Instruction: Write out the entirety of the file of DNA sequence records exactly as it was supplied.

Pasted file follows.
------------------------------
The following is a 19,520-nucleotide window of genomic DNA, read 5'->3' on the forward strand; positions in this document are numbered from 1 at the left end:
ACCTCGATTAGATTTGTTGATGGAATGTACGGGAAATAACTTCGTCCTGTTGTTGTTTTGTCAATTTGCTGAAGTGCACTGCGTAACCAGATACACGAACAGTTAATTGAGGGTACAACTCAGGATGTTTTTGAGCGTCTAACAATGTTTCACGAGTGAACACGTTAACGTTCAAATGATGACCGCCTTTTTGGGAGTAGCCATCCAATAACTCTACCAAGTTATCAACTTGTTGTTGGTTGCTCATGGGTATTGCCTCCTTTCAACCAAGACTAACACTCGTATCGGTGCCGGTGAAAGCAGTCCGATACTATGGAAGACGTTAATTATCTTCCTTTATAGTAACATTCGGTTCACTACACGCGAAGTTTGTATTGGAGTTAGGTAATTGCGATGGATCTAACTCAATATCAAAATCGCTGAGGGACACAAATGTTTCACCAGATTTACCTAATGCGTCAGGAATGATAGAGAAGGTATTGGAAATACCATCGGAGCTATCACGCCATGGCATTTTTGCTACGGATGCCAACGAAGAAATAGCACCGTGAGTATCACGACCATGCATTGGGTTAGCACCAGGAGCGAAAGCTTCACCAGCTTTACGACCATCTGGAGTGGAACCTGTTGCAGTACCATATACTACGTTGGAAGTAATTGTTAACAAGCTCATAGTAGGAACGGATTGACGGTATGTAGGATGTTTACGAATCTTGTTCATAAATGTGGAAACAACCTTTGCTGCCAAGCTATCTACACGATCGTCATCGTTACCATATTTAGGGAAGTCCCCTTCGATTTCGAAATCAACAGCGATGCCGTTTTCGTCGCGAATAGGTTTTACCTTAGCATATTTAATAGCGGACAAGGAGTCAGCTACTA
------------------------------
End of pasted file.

The following is a 19,520-nucleotide window of genomic DNA, read 5'->3' on the forward strand; positions in this document are numbered from 1 at the left end:
ACCTCGATTAGATTTGTTGATGGAATGTACGGGAAATAACTTCGTCCTGTTGTTGTTTTGTCAATTTGCTGAAGTGCACTGCGTAACCAGATACACGAACAGTTAATTGAGGGTACAACTCAGGATGTTTTTGAGCGTCTAACAATGTTTCACGAGTGAACACGTTAACGTTCAAATGATGACCGCCTTTTTGGGAGTAGCCATCCAATAACTCTACCAAGTTATCAACTTGTTGTTGGTTGCTCATGGGTATTGCCTCCTTTCAACCAAGACTAACACTCGTATCGGTGCCGGTGAAAGCAGTCCGATACTATGGAAGACGTTAATTATCTTCCTTTATAGTAACATTCGGTTCACTACACGCGAAGTTTGTATTGGAGTTAGGTAATTGCGATGGATCTAACTCAATATCAAAATCGCTGAGGGACACAAATGTTTCACCAGATTTACCTAATGCGTCAGGAATGATAGAGAAGGTATTGGAAATACCATCGGAGCTATCACGCCATGGCATTTTTGCTACGGATGCCAACGAAGAAATAGCACCGTGAGTATCACGACCATGCATTGGGTTAGCACCAGGAGCGAAAGCTTCACCAGCTTTACGACCATCTGGAGTGGAACCTGTTGCAGTACCATATACTACGTTGGAAGTAATTGTTAACAAGCTCATAGTAGGAACGGATTGACGGTATGTAGGATGTTTACGAATCTTGTTCATAAATGTGGAAACAACCTTTGCTGCCAAGCTATCTACACGATCGTCATCGTTACCATATTTAGGGAAGTCCCCTTCGATTTCGAAATCAACAGCGATGCCGTTTTCGTCGCGAATAGGTTTTACCTTAGCATATTTAATAGCGGACAAGGAGTCAGCTACTA